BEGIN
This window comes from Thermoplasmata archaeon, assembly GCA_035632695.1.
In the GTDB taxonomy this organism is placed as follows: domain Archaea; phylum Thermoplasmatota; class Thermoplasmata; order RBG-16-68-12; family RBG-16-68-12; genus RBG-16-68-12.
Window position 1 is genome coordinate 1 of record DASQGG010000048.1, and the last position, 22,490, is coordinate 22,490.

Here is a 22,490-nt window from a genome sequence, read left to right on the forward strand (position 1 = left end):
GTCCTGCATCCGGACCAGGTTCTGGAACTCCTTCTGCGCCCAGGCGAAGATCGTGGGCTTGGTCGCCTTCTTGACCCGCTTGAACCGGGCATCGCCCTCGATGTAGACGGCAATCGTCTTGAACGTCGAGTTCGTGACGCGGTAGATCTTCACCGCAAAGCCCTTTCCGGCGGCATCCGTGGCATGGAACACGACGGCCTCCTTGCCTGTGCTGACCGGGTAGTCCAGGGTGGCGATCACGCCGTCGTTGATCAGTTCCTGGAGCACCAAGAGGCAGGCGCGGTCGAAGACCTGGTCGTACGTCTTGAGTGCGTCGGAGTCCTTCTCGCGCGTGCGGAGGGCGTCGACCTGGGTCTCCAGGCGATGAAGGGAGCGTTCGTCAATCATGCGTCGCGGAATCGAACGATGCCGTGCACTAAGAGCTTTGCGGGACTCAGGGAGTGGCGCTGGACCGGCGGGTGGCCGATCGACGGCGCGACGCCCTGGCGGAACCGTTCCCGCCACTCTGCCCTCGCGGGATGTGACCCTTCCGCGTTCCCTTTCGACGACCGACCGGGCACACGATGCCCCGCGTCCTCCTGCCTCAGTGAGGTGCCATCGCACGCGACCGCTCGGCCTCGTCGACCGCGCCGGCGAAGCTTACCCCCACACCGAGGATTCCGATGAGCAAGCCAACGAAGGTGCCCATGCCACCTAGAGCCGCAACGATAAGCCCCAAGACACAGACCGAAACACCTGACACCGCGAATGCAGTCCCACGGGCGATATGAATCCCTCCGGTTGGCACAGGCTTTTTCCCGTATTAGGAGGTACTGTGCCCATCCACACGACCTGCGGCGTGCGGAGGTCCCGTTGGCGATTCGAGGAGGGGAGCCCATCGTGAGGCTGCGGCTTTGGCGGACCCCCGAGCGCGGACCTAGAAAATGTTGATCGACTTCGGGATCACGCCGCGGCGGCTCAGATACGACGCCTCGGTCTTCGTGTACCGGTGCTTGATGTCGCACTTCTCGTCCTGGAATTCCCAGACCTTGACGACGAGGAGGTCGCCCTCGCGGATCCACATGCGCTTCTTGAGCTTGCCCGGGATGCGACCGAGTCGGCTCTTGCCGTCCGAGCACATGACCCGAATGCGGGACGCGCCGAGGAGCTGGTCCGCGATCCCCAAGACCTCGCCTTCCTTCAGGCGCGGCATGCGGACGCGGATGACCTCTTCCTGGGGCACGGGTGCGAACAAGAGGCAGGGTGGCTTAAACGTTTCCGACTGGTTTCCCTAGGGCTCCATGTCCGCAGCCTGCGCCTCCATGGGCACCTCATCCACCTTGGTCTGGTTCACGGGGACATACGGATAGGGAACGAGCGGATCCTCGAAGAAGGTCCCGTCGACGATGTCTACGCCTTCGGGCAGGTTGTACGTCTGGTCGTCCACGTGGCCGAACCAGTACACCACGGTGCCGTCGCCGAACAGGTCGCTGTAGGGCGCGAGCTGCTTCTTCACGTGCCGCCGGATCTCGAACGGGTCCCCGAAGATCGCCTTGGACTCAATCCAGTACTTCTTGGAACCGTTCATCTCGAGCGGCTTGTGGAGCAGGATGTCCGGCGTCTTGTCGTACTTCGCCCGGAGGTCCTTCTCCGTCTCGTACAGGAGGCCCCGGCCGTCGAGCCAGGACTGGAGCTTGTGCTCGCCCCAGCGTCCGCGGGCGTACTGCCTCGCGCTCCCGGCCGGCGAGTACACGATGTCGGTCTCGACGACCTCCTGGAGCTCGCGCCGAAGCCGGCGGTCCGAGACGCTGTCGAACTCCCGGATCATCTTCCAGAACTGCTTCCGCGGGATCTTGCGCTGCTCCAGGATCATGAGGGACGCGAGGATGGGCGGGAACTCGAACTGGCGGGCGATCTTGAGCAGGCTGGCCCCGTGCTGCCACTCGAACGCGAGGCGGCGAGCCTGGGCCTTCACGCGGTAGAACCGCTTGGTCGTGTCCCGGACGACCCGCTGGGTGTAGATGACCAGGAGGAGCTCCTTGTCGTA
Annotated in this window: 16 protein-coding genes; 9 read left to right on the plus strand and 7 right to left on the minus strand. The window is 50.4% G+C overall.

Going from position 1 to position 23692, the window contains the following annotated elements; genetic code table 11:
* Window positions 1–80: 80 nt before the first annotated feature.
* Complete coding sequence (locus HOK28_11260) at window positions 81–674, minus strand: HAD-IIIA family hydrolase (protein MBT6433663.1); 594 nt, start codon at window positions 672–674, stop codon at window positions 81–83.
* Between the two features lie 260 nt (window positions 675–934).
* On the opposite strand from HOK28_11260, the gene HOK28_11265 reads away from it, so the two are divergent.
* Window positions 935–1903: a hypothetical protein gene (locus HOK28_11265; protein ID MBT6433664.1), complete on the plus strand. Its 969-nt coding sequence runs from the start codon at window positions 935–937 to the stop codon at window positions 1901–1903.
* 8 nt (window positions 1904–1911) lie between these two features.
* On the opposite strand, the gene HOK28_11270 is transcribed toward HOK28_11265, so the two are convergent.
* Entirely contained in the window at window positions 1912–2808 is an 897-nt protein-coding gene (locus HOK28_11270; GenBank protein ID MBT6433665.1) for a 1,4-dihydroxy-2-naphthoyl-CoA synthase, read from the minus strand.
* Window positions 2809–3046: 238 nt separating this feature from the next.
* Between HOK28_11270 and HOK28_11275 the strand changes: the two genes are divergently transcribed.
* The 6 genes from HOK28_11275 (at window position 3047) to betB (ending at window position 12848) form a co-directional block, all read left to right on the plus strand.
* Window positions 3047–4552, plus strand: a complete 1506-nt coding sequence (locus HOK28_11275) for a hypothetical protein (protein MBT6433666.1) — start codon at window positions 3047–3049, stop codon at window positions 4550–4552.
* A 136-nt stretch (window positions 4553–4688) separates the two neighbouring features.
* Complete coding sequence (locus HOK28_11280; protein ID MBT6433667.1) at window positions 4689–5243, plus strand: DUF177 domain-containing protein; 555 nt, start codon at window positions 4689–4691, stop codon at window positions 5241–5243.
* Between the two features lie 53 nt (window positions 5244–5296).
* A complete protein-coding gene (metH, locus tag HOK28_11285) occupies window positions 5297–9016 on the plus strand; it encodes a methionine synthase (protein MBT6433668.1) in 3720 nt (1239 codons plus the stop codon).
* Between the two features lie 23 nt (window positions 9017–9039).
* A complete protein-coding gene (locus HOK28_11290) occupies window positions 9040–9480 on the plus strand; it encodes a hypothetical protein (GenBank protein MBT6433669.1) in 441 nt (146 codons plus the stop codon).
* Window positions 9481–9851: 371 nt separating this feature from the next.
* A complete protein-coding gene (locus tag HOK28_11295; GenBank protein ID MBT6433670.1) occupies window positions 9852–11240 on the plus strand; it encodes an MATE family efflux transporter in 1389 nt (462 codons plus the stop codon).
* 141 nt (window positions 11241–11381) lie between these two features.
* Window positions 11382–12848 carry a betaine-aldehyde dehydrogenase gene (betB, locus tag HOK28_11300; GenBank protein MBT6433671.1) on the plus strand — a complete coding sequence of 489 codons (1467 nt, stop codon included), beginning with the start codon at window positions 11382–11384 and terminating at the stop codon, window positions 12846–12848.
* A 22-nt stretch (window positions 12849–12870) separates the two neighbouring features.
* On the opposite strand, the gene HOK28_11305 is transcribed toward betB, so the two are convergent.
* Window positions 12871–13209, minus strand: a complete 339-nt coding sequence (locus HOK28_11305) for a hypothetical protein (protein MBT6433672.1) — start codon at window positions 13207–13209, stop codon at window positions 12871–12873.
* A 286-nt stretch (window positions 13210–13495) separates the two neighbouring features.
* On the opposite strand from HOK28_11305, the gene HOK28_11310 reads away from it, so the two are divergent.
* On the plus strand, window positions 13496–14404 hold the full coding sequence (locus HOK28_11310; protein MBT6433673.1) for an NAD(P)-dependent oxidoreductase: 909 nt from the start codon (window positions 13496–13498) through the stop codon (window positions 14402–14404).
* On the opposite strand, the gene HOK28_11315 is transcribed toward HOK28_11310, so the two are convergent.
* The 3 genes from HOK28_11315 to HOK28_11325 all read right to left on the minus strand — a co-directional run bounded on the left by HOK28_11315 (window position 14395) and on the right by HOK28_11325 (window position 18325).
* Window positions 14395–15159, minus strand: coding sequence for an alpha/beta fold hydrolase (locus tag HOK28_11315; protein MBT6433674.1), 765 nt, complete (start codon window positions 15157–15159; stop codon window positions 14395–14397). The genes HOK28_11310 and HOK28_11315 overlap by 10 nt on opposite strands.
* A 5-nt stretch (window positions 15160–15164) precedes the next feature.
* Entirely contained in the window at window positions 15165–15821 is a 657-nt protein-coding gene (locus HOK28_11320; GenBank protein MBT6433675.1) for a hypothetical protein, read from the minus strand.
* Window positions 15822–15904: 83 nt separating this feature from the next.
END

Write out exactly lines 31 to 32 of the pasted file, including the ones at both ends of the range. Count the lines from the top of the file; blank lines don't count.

* On the opposite strand, the gene HOK28_11305 is transcribed toward betB, so the two are convergent.
* Window positions 12871–13209, minus strand: a complete 339-nt coding sequence (locus HOK28_11305) for a hypothetical protein (protein MBT6433672.1) — start codon at window positions 13207–13209, stop codon at window positions 12871–12873.